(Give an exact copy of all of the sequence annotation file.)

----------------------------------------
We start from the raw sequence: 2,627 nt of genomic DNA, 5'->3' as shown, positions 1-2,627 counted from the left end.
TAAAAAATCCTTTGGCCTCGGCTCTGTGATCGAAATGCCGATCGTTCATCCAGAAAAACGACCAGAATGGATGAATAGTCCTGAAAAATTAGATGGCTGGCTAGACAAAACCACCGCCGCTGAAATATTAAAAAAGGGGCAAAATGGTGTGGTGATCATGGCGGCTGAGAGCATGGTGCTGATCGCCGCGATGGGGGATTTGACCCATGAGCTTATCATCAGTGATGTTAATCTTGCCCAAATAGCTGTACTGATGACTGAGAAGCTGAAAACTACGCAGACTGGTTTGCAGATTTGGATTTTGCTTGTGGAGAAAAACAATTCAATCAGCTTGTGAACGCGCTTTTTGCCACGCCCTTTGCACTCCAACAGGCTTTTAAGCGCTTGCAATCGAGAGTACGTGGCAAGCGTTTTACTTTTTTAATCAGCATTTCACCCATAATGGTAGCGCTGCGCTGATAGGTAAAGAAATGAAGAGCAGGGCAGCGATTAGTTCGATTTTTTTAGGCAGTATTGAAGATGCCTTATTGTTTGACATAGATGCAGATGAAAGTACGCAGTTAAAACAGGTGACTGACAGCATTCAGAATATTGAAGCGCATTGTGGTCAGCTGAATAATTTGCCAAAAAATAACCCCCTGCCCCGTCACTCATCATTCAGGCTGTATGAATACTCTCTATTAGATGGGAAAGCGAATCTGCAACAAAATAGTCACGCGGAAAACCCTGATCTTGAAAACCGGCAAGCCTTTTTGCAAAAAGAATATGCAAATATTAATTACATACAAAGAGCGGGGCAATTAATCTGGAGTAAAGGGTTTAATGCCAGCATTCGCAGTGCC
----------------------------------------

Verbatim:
We start from the raw sequence: 2,627 nt of genomic DNA, 5'->3' as shown, positions 1-2,627 counted from the left end.
TAAAAAATCCTTTGGCCTCGGCTCTGTGATCGAAATGCCGATCGTTCATCCAGAAAAACGACCAGAATGGATGAATAGTCCTGAAAAATTAGATGGCTGGCTAGACAAAACCACCGCCGCTGAAATATTAAAAAAGGGGCAAAATGGTGTGGTGATCATGGCGGCTGAGAGCATGGTGCTGATCGCCGCGATGGGGGATTTGACCCATGAGCTTATCATCAGTGATGTTAATCTTGCCCAAATAGCTGTACTGATGACTGAGAAGCTGAAAACTACGCAGACTGGTTTGCAGATTTGGATTTTGCTTGTGGAGAAAAACAATTCAATCAGCTTGTGAACGCGCTTTTTGCCACGCCCTTTGCACTCCAACAGGCTTTTAAGCGCTTGCAATCGAGAGTACGTGGCAAGCGTTTTACTTTTTTAATCAGCATTTCACCCATAATGGTAGCGCTGCGCTGATAGGTAAAGAAATGAAGAGCAGGGCAGCGATTAGTTCGATTTTTTTAGGCAGTATTGAAGATGCCTTATTGTTTGACATAGATGCAGATGAAAGTACGCAGTTAAAACAGGTGACTGACAGCATTCAGAATATTGAAGCGCATTGTGGTCAGCTGAATAATTTGCCAAAAAATAACCCCCTGCCCCGTCACTCATCATTCAGGCTGTATGAATACTCTCTATTAGATGGGAAAGCGAATCTGCAACAAAATAGTCACGCGGAAAACCCTGATCTTGAAAACCGGCAAGCCTTTTTGCAAAAAGAATATGCAAATATTAATTACATACAAAGAGCGGGGCAATTAATCTGGAGTAAAGGGTTTAATGCCAGCATTCGCAGTGCC